The wolf raced through the trees, brushing through the undergrowth as though it wasn't there. He had a scent now, something that might be food. A tiny part of his mind whimpered, recognising the scent as something dangerous. The rest of his mind, overwhelmed in a verdant glow, ignored it, pushing forward and anxious for the kill.
The verdant glow nudged him and he veered left, cresting a small ridge and launching himself off, flying through the air like a sleek grey arrow. He burst through the lowest branches of a tree and landed on his paws on the ground, ears pressed flat back against his head and his teeth bared in a snarl. Less than ten feet in front of him was a man in dirty green robes cinched at the waist with brown rope. The man, black-haired, stubbly and pale with fear stood his ground. The wolf growled, a deep rumbling sound that echoed in the stand of the trees. The man refused to move and closed his eyes, his hands trembling at his sides. The wolf shifted his weight, bunching muscles to spring and bring the prey down. Uncoiling, he leapt upward and forward, hot breath gasping from his jaws
--and fell, pulled back down to the ground again by something grasping and tangling his paws.
He rolled, trying to come back to his paws and something whipped across his back trying to hold him down. He growled again, twisting his head across and biting savagely down. A vine, green with sap, split and fell away, and he came back up on his paws which were tangled round with more vines. He dropped his head, tearing at the vines with sharp teeth used to tearing flesh. They split and splattered, green sap splashing over his muzzle and coat, but his front paws were free in very little time. Raising his head again he raised his hackles and growled. Last time had been a warning growl, telling the prey to run; this was a killing growl, telling his prey that the games were at an end.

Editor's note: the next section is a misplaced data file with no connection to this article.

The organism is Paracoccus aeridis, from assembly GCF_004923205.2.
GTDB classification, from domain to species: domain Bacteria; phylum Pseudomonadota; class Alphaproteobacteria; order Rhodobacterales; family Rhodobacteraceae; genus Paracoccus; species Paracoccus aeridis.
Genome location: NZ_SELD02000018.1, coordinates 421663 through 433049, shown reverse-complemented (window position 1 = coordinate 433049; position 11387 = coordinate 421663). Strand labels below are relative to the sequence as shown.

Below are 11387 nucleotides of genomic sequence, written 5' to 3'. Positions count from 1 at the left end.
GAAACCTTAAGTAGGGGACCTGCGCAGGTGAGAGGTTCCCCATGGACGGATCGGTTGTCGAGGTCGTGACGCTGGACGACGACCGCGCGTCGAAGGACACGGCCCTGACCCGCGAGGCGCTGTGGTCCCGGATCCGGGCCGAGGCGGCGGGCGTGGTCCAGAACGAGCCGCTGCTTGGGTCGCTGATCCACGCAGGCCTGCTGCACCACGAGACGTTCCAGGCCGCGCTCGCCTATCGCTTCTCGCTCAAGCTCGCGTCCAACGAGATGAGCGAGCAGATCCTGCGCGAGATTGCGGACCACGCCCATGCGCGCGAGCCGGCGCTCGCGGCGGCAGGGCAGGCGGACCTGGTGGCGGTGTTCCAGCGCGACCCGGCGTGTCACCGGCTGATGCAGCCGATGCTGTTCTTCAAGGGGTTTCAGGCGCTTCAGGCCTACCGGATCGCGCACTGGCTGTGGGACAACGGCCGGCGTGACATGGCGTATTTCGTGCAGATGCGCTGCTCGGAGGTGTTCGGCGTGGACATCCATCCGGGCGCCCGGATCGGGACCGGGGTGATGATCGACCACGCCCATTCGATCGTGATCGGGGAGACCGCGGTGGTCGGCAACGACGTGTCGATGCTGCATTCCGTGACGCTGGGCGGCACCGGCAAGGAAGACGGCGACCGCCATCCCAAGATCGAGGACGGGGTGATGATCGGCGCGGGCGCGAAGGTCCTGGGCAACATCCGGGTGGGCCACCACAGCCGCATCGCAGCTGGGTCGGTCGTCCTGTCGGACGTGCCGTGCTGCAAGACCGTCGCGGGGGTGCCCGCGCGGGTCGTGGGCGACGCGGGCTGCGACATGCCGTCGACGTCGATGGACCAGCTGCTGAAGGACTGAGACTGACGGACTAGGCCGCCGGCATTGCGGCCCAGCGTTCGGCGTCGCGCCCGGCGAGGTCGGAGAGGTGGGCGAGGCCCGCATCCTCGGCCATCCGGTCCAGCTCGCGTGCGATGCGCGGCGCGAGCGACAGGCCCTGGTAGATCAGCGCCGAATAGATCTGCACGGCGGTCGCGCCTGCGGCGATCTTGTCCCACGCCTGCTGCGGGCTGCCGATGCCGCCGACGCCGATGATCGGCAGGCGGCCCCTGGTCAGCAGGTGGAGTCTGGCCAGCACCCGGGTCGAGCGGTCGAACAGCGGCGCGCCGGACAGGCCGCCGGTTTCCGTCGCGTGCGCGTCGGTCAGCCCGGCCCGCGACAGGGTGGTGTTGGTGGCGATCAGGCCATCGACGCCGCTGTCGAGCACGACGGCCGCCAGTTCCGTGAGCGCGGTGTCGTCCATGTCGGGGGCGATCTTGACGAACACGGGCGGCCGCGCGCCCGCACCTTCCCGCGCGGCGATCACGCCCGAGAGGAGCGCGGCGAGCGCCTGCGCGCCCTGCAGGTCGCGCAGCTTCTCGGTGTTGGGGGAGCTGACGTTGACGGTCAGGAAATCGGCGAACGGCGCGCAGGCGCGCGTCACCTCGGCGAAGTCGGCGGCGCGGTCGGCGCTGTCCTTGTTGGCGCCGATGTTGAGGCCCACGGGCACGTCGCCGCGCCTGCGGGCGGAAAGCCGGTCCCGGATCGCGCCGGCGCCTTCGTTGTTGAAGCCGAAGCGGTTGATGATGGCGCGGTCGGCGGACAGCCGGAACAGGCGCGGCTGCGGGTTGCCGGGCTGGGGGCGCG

The man in front of him still stood still, his eyes closed and his hands trembling. He was clearly transfixed by the power of the wolf. The wolf tensed again, and lunged.
Again he was pulled back by vines grasping at his paws. Again he landed heavily on the ground, rolling and snapping around him, trying to catch the vines before they had a chance to ensnare him, but this time there were no vines flinging themselves up from the ground and over his body. Instead, the pressure on his hind legs increased, a tightness stealing up them and across his haunches. He tried to pull away, but couldn't get enough strength; his forelegs were for guiding, his rear legs had the heavy muscle. He sat back, bringing the vines within reach of his sharp, cutting teeth.
His jaws wouldn't open far enough to use his teeth. The green sap splashed all over had set and hardened; he could lick his lips but nothing more. He whimpered momentarily, then tried to snarl again. A choked sound came from this throat, but his jaws wouldn't move. He tried to stand, but now the vines had snaked along his body and were tying him to the ground. Unable to move anymore, he felt the slither of smooth, tentacular vines sliding along his body like the arms of a lover, embracing and holding him, pinning him to the ground and refusing to let him go free.
Mirko opened his eyes, shaking all over with the effort of summoning the vines from the earth. The magic was simple enough, channeling the energy of the forest into growth, but the effort of controlling that to a localised area was hard. He dropped to his knees; his heart was pounding in his chest as though he'd just for an hour uphill. Little black dots floated in his vision, and he was gasping for breath. He stayed there for several minutes, facing the wolf and watching in case it managed to break free of the vines that now encased it in a green cocoon.
When his legs finally felt as though they might support his weight once more he stood up and gingerly walked a few steps. At first they were rubbery, but then they seemed to come back to life and he felt a kind of relief flood into him. He'd beaten the wolf with nothing but the forest to help him!
Turning his back on the wolf, he looked carefully around him, looking for a suitable tree to cut a quarterstaff from. He was not going to the mistake of going unarmed again.